|The Campbell and Ferrera nursery, which is slated for a housing development|
More than a hundred people packed a meeting of the Mason District Land Use Committee (MDLUC) Jan. 24 to opposes infill development projects on Peace Valley Lane and the Campbell and Ferrara property in Annandale.
The issues involved are so complicated, the committee agreed to defer a decision on whether to recommend those projects be approved by the Fairfax County Planning Commission. “We’re not prepared to make a decision tonight,” said MDLUC chair Roy Lounsbury.
The proposed development at Peace Valley Lane, in the Ravenwood Park neighborhood will be discussed at a Planning Commission hearing Feb. 4, but MDLUC member Janet Hall, who also is on the Planning Commission, said she will ask the commission to defer a decision.
The proposed Campbell and Ferrera development will be heard by the Planning Commission Feb. 23, but Hall will also urge the commission to delay a decision on that project. Both proposals will be taken up again at the next meeting of the MDLUC on Feb. 28.
At last night’s meeting, attorney Greg Riegle described developer Stanley Martin Homes’ plan to build 35 single-family houses on 8.79 acres of land owned by the Campbell and Ferrera plant nursery on Little River Turnpike. The developer is requesting the property be rezoned PDH-4, which would allow a planned unit development with four houses per acre.
Jack Haberle, president of the Willow Run Civic Association, said residents are concerned that the project would degrade the character of the neighborhood, the increased traffic would threaten public safety, and there would be inadequate stormwater management.
Speaking as an individual, Haberle said PDH zoning is supposed to encourage creativity, but “this proposal has nothing new.” It calls for “the greatest number of allowable cookie-cutter mcmansions on the smallest allowable lots. The new houses are way too big, and there are way too many of them.”
He complained that at the last MDLUC meeting, it was mentioned that there was no opposition to the project because no one from the community was at the meeting. Community residents didn’t come to the meeting because they weren’t informed about it, he said. “That is reason enough for the MDLUC to reject the rezoning request.”
The only access to the development would be off Willow Run Drive, and several people who live on that road told the MDLUC the increased traffic would make it hard for people to get out of their driveways.
Other people charged the proposed visitor parking would be inadequate. Each house would have a two-car garage and two parking spaces, Reigle said, and there would be 28 parking spaces for visitors.
Higher-density development “causes more problems in the long run than benefits,” Haberle said, noting that the increased tax revenue doesn’t offset the problems caused by greater traffic congestion, overcrowded schools, and overused stormwater infrastructure.
The Peace Valley Lane proposal calls for up to eight single-family houses on a 1.89-acre property in the Ravenwood Park neighborhood.
The Ravenwood Park Civic Association (RPCA) has raised a number of objections: Increased density would destabilize an established neighborhood. The county’s approval of an “out-of-turn” amendment to the Comprehensive Plan was inappropriate. And failure to require enhanced stormwater systems would cause massive runoff.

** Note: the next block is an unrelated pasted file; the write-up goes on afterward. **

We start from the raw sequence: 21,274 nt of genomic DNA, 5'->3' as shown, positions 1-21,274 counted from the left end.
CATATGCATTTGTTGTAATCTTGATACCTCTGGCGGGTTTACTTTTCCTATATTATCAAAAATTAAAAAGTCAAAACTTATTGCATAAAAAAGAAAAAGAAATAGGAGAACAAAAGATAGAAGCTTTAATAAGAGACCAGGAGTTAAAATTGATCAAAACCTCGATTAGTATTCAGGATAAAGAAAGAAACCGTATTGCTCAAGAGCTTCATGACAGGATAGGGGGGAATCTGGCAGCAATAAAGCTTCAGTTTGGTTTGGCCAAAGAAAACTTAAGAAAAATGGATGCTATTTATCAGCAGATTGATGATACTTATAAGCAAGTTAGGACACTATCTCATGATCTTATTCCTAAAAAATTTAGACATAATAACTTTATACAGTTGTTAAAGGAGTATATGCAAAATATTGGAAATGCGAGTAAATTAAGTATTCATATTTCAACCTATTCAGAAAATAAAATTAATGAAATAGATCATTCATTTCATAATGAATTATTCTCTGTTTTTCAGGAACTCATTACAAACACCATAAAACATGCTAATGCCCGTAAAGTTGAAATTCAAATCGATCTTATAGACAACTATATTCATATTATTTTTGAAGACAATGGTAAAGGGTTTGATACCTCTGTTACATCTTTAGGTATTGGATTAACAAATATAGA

The developer, Will Collins of the Concordia Group, and staff from the county planning department said they oppose a cut-through on Peace Valley Lane (that would connect the neighborhood to Route 7), but representatives of the RPCA complained that there are no assurances that this won’t happen.
Hall and Clara Johnson of the planning department told residents that they might be better off if the property were rezoned for higher density than if it were developed “by right” under the zoning category already approved. If the land were rezoned, the community would have an opportunity to negotiate for improvements, such as a wider buffer from existing homes, more trees, a more effective stormwater system, and changes to the plan design.
But if Collins puts in five houses, which is allowed under current zoning, the community would not have any influence on the development, Hall said. “He has to satisfy ordinances on setbacks but Fairfax County can’t prohibit him from cutting down trees,” she said. “If it is rezoned, the neighborhood can have input. You may want to consider trading density for some control in the plan design process.”
Community members weren’t convinced. RPCA Co-president Carol Turner and other residents urged the committee to recommend a less-dense, by right project that would still allow the community to have some influence. Collins, however, said he is not considering a by right redesign because of the site development cost.
Kathleen McDermott, an attorney who has been fighting an infill development next to the Wilburdale community, said the only way to fit eight houses on such a small lot is through PDH zoning. Hall suggested that wouldn’t be possible without another comprehensive plan amendment.
The main objection to the project is the issue of compatibility, McDermott said. Putting huge houses into a well-established community goes against language in the Comprehensive Plan, which has the stated objectives of maintaining the character and stability of well-established neighborhoods.